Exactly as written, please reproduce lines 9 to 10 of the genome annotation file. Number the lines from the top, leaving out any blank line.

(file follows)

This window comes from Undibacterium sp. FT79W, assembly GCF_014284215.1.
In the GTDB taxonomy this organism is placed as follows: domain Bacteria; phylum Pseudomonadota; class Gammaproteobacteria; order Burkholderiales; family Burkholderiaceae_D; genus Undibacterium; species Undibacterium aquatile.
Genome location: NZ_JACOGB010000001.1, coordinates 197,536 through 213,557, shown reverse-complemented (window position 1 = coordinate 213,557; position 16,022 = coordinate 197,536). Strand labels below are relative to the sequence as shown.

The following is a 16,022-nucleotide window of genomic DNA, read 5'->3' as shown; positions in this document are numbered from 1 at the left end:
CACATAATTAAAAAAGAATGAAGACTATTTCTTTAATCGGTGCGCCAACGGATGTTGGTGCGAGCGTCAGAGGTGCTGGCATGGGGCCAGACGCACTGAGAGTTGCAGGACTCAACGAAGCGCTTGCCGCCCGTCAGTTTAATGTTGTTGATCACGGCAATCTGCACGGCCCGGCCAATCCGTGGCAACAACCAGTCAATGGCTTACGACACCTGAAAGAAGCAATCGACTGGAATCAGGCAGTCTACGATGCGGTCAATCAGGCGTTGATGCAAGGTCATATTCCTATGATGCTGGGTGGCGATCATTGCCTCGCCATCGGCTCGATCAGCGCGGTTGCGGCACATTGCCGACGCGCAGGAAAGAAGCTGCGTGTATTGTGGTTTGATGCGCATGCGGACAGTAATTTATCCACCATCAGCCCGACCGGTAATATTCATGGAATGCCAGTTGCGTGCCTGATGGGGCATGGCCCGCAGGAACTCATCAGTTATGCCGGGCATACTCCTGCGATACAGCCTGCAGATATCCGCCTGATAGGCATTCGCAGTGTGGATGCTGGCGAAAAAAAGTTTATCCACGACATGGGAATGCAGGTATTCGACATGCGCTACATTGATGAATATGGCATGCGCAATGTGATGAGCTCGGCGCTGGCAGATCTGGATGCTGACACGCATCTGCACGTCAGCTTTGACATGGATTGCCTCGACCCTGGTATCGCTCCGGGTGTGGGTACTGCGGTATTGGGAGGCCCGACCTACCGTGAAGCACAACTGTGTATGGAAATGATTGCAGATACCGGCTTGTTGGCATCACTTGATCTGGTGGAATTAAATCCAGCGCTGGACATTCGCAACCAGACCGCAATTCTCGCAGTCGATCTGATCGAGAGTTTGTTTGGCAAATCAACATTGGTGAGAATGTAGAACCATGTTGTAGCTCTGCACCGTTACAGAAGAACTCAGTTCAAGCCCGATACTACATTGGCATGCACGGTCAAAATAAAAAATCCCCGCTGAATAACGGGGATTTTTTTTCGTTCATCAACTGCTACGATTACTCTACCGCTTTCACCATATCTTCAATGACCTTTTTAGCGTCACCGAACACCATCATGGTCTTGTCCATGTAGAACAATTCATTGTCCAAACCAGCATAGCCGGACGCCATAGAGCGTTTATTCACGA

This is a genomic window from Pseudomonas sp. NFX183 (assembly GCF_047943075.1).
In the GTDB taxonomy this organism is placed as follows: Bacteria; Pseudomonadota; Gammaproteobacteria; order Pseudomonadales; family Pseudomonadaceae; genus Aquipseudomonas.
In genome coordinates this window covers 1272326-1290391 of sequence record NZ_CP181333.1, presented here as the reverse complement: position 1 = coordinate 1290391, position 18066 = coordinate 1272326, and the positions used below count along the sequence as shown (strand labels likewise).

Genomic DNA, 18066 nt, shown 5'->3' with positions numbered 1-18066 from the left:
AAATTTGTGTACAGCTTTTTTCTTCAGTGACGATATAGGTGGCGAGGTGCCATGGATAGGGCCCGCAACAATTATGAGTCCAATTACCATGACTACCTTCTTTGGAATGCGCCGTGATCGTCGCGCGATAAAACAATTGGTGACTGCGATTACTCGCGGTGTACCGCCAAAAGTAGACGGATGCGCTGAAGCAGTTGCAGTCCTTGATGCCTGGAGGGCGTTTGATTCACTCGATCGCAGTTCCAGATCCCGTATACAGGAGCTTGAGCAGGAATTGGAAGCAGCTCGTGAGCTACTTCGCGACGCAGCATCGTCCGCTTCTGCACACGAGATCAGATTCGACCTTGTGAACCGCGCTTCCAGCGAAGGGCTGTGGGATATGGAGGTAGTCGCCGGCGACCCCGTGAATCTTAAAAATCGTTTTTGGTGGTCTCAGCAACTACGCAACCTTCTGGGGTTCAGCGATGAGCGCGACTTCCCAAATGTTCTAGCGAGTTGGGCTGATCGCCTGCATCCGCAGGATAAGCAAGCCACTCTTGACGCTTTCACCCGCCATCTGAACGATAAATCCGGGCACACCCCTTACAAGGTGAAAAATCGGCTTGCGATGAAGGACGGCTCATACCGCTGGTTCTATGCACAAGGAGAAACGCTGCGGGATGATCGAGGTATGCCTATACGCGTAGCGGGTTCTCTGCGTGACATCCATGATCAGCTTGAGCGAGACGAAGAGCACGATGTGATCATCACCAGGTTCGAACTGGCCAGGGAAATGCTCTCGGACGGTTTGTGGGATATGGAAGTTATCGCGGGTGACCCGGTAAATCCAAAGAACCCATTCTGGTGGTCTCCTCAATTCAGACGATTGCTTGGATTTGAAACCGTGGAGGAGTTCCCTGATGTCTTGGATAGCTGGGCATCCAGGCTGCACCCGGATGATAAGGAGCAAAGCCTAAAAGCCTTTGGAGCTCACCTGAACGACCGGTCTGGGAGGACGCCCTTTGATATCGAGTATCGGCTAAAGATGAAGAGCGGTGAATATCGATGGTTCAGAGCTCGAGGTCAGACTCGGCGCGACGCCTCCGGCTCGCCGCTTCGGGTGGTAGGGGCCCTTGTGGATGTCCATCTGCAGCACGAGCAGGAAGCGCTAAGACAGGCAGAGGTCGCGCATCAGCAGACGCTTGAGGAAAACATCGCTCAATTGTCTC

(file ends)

Genomic DNA, 18066 nt, shown 5'->3' with positions numbered 1-18066 from the left:
AAATTTGTGTACAGCTTTTTTCTTCAGTGACGATATAGGTGGCGAGGTGCCATGGATAGGGCCCGCAACAATTATGAGTCCAATTACCATGACTACCTTCTTTGGAATGCGCCGTGATCGTCGCGCGATAAAACAATTGGTGACTGCGATTACTCGCGGTGTACCGCCAAAAGTAGACGGATGCGCTGAAGCAGTTGCAGTCCTTGATGCCTGGAGGGCGTTTGATTCACTCGATCGCAGTTCCAGATCCCGTATACAGGAGCTTGAGCAGGAATTGGAAGCAGCTCGTGAGCTACTTCGCGACGCAGCATCGTCCGCTTCTGCACACGAGATCAGATTCGACCTTGTGAACCGCGCTTCCAGCGAAGGGCTGTGGGATATGGAGGTAGTCGCCGGCGACCCCGTGAATCTTAAAAATCGTTTTTGGTGGTCTCAGCAACTACGCAACCTTCTGGGGTTCAGCGATGAGCGCGACTTCCCAAATGTTCTAGCGAGTTGGGCTGATCGCCTGCATCCGCAGGATAAGCAAGCCACTCTTGACGCTTTCACCCGCCATCTGAACGATAAATCCGGGCACACCCCTTACAAGGTGAAAAATCGGCTTGCGATGAAGGACGGCTCATACCGCTGGTTCTATGCACAAGGAGAAACGCTGCGGGATGATCGAGGTATGCCTATACGCGTAGCGGGTTCTCTGCGTGACATCCATGATCAGCTTGAGCGAGACGAAGAGCACGATGTGATCATCACCAGGTTCGAACTGGCCAGGGAAATGCTCTCGGACGGTTTGTGGGATATGGAAGTTATCGCGGGTGACCCGGTAAATCCAAAGAACCCATTCTGGTGGTCTCCTCAATTCAGACGATTGCTTGGATTTGAAACCGTGGAGGAGTTCCCTGATGTCTTGGATAGCTGGGCATCCAGGCTGCACCCGGATGATAAGGAGCAAAGCCTAAAAGCCTTTGGAGCTCACCTGAACGACCGGTCTGGGAGGACGCCCTTTGATATCGAGTATCGGCTAAAGATGAAGAGCGGTGAATATCGATGGTTCAGAGCTCGAGGTCAGACTCGGCGCGACGCCTCCGGCTCGCCGCTTCGGGTGGTAGGGGCCCTTGTGGATGTCCATCTGCAGCACGAGCAGGAAGCGCTAAGACAGGCAGAGGTCGCGCATCAGCAGACGCTTGAGGAAAACATCGCTCAATTGTCTC